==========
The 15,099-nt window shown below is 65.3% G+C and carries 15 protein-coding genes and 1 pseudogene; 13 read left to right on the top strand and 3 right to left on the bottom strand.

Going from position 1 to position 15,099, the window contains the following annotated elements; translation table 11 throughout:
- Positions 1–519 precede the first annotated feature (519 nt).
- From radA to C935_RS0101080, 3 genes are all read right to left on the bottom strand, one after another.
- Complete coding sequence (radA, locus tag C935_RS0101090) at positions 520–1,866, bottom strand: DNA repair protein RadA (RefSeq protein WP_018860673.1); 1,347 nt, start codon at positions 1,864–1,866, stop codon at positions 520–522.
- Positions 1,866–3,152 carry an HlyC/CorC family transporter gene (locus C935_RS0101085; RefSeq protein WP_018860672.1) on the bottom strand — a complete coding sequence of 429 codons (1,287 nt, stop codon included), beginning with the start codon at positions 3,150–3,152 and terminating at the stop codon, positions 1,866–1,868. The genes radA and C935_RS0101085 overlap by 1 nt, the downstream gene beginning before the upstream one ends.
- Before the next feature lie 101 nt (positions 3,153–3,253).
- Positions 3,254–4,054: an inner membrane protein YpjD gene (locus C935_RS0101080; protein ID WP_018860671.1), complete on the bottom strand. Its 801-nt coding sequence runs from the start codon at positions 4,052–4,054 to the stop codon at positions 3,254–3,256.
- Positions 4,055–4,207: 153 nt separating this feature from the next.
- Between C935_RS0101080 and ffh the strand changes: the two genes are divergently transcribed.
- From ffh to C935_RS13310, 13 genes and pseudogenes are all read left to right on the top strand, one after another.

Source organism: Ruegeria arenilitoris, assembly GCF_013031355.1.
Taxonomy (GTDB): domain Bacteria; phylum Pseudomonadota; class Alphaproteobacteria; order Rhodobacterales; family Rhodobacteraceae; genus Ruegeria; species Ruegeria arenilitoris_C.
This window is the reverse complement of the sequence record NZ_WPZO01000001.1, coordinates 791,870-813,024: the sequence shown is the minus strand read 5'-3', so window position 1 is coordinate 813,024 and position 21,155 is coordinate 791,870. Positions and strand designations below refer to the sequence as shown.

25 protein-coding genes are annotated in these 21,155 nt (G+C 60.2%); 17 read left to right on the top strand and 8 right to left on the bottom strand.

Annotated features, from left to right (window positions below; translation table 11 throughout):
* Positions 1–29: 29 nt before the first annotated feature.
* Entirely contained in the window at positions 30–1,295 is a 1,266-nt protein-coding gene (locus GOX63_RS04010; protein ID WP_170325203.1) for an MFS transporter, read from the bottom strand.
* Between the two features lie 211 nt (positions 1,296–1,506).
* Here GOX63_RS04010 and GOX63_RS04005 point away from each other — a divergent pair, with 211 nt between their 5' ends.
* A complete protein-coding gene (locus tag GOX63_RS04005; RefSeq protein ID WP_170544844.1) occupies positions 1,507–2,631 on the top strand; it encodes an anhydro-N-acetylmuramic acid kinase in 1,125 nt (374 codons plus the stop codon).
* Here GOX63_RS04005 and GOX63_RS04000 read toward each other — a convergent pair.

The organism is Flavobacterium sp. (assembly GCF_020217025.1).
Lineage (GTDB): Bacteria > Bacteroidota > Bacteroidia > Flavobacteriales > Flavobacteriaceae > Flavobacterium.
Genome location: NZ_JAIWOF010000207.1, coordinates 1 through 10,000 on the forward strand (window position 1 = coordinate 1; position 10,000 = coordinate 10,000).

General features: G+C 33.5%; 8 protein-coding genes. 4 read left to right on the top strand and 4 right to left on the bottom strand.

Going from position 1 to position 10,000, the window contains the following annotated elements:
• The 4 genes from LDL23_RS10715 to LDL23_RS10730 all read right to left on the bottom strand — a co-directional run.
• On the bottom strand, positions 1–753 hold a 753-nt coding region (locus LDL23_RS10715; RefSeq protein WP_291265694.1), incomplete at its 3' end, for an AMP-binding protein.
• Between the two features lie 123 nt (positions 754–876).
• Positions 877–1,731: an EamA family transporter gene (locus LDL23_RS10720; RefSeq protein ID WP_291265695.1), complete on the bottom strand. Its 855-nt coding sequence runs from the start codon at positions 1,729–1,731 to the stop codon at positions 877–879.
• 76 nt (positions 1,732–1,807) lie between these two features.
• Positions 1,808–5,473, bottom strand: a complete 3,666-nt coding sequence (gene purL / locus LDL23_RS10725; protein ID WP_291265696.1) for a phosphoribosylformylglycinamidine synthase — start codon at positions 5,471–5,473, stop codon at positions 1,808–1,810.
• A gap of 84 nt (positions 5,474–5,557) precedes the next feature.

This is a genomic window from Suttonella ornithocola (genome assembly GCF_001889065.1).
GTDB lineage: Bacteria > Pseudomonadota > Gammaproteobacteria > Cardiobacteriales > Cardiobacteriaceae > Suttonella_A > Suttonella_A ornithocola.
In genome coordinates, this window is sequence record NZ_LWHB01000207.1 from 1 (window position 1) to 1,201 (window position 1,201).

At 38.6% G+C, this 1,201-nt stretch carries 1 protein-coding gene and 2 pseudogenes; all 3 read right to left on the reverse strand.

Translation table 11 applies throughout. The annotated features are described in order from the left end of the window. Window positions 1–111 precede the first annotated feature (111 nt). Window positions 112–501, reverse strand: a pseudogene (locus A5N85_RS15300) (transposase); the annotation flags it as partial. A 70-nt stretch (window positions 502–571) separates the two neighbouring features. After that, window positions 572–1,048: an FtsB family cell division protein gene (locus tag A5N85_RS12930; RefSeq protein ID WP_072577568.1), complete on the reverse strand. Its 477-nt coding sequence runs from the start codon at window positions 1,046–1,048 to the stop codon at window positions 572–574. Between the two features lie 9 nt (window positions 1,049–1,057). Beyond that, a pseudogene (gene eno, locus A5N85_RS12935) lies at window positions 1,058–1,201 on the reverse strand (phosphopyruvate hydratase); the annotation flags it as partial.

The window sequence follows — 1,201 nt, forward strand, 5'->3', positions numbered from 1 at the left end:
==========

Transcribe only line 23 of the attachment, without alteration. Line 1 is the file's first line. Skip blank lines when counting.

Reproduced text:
The organism is Flavobacterium sp. (assembly GCF_020217025.1).